Being a 16 year old in England I am of course a fan of The Inbetweeners, the great characters and the cringeworthy scenes give it the realistic feel that those events really did happen to a group of friends like that. That being said, I initially had some misgivings over this film, it’s very rare that feature length adaptations of comedy TV shows work but when they do, they can become comedic classics, see Borat, In The Loop and The Simpsons Movie. Thankfully, The Inbetweeners Movie is a very good film, well fitting as a finale to the story of these characters.
The story of The Inbetweeners Movie follows the conventional idea of adapting a TV comedy to the big screen, send the characters to another country to do their act in a place not used to those antics. Except this does something different, the main characters, Will, Jay, Neil and Simon, are sent to Malia, Crete, a well known part of Greece for partying and people getting drunk. The comedy from this choice comes not from seeing their antics in an area not used to them, it’s seeing the characters completely overwhelmed by the insanity of it all, as if the area is so used to antics like theirs that they just become part of the scenery reacting to the sheer insanity of Malia like any inexperienced person would, shown most clearly in a scene when Jay and Neil go into a club and are disgusted by what they see which I will not spoil.
The acting in the film is also a lot of fun but weirdly, the funniest performances don’t come from the 4 main actors. Anthony Head as Will’s Dad and Greg Davies as Mr Gilbert give the funniest performances in the film, able to steal scenes from right under the other actors with little to no effort. The highlight of this comes in the form of Mr Gilbert’s end of term speech in which he openly insults everyone and you still laugh, despite his cruelty and the fact that you know you should hate Gilbert yet you still like him because of his dialogue. The casting of Anthony Head also provides a bit of fourth wall breaking for fans of The Inbetweeners as Anthony Head is the father of Emily Head, the actress who plays Carli. Besides that, Head has a fantastic scene at the start of the film with his chemistry with Simon Bird being fantastic in how much he hates his son, with a great payoff during the credits. Speaking of stuff in the credits, there is a really funny little scene with Davies during the credits which, in my eyes, is second only to the fish scene in series 2 in being the scene that defines The Inbetweeners.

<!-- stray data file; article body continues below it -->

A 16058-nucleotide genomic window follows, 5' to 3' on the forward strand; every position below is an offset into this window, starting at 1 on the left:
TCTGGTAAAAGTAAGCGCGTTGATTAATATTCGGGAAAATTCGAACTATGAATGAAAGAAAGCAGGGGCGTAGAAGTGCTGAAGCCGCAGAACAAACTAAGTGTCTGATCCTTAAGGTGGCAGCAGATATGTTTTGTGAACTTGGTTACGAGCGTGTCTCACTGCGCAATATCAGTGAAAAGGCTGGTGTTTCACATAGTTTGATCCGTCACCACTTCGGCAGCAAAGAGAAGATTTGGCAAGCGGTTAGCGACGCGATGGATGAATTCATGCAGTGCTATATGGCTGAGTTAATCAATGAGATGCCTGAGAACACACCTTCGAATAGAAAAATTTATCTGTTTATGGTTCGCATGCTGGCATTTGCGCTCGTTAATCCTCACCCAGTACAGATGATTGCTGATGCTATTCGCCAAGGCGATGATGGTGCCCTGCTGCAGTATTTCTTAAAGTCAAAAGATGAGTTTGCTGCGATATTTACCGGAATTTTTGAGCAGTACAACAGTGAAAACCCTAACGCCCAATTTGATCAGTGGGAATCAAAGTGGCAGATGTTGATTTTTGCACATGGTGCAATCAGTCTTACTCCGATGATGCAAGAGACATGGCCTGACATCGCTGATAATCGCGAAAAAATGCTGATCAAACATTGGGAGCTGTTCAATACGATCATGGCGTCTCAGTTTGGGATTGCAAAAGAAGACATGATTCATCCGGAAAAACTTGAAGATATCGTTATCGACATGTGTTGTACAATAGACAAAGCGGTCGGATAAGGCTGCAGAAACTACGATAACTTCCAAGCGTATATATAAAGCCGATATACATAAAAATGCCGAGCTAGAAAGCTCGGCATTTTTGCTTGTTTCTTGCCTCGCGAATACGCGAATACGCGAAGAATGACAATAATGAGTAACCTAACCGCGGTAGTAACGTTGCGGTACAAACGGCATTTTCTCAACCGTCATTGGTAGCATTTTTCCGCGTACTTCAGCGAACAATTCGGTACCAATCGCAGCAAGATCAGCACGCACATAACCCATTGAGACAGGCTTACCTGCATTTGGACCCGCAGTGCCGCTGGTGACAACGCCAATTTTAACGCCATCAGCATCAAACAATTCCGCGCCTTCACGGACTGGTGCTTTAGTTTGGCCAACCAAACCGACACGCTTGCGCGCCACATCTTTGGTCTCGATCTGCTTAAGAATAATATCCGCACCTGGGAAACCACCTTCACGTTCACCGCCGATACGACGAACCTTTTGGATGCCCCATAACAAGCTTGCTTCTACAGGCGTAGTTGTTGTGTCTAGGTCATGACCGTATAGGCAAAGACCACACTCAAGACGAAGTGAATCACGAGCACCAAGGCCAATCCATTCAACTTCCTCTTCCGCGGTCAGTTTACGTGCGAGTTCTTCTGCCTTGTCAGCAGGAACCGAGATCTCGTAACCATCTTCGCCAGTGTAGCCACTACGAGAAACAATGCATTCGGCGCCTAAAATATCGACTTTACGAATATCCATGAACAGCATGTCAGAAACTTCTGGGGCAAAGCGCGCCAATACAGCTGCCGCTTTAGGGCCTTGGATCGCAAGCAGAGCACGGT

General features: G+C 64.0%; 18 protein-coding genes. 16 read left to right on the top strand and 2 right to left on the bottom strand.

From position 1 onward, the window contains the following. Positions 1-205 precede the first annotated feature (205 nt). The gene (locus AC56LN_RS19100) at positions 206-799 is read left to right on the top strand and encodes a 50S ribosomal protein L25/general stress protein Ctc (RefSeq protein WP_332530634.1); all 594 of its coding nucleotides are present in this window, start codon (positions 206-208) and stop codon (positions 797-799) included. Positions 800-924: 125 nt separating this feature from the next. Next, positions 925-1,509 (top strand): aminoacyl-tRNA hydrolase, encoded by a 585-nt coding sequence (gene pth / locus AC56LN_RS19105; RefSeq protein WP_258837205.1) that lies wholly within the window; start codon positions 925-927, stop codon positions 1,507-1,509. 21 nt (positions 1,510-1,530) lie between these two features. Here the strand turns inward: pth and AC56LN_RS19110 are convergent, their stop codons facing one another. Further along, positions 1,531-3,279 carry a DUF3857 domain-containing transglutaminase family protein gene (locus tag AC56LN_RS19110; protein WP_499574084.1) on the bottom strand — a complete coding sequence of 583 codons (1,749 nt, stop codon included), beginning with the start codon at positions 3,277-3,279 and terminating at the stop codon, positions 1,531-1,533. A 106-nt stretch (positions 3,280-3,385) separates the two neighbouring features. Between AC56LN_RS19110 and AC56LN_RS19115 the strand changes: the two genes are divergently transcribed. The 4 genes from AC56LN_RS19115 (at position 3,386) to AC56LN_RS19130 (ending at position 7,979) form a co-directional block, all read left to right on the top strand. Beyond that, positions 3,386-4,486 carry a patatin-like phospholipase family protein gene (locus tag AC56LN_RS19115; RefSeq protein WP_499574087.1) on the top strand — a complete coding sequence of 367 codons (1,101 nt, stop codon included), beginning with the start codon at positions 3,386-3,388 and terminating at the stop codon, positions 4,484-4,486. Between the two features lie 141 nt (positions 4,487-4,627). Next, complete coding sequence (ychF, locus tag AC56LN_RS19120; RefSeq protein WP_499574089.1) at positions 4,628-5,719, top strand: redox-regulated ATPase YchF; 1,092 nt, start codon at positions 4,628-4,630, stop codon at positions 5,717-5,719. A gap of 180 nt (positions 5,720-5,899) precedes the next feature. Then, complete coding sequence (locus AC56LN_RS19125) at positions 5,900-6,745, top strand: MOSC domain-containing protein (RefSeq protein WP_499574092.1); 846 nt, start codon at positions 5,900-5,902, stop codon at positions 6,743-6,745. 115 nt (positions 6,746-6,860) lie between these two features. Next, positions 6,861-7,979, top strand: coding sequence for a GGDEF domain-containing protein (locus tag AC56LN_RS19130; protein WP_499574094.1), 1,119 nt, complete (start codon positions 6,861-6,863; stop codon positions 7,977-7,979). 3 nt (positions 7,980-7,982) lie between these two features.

There are of course problems with the film, mostly related to the fact that in order to get a lot of the jokes, you need to be familiar with the TV series. This is the trap that you need to carefully avoid if your film is going to get a great reception outside of its home country, with Borat and In The Loop very carefully avoiding this trap, becoming comedy classics because anyone can watch them. In the case of The Inbetweeners, in order to fully understand the sub-plot about Carli and Mr Gilbert’s speech you need to have seen all previous episodes of The Inbetweeners. There’s also one character in the film which I didn’t get at all, Richard. I didn’t understand why he was included. I think that if your familiar with the club scene then you will get this character more but for the most part I found him so annoying and any scenes with him in dragged the film to a screeching halt. Plus, like any comedy, some jokes don’t work as well as others, I’ll let you be the judge on which jokes work and which don’t for yourself.
This is a very hard film to review (in fact I saw the film over a month ago and I’ve only just finished this review) because of the type of film it is. I can only say that you should see it in order to decide about the film for yourself as if I tell you the jokes, the film loses its humour. Still, in my opinion, The Inbetweeners Movie is still a really funny coming of age film and I recommend that you see it if you can.
My Rating: 4/5
P.S. My condensed version of this review has been read out on my favourite film review show, Kermode and Mayo’s Film Review on September 2nd 2011.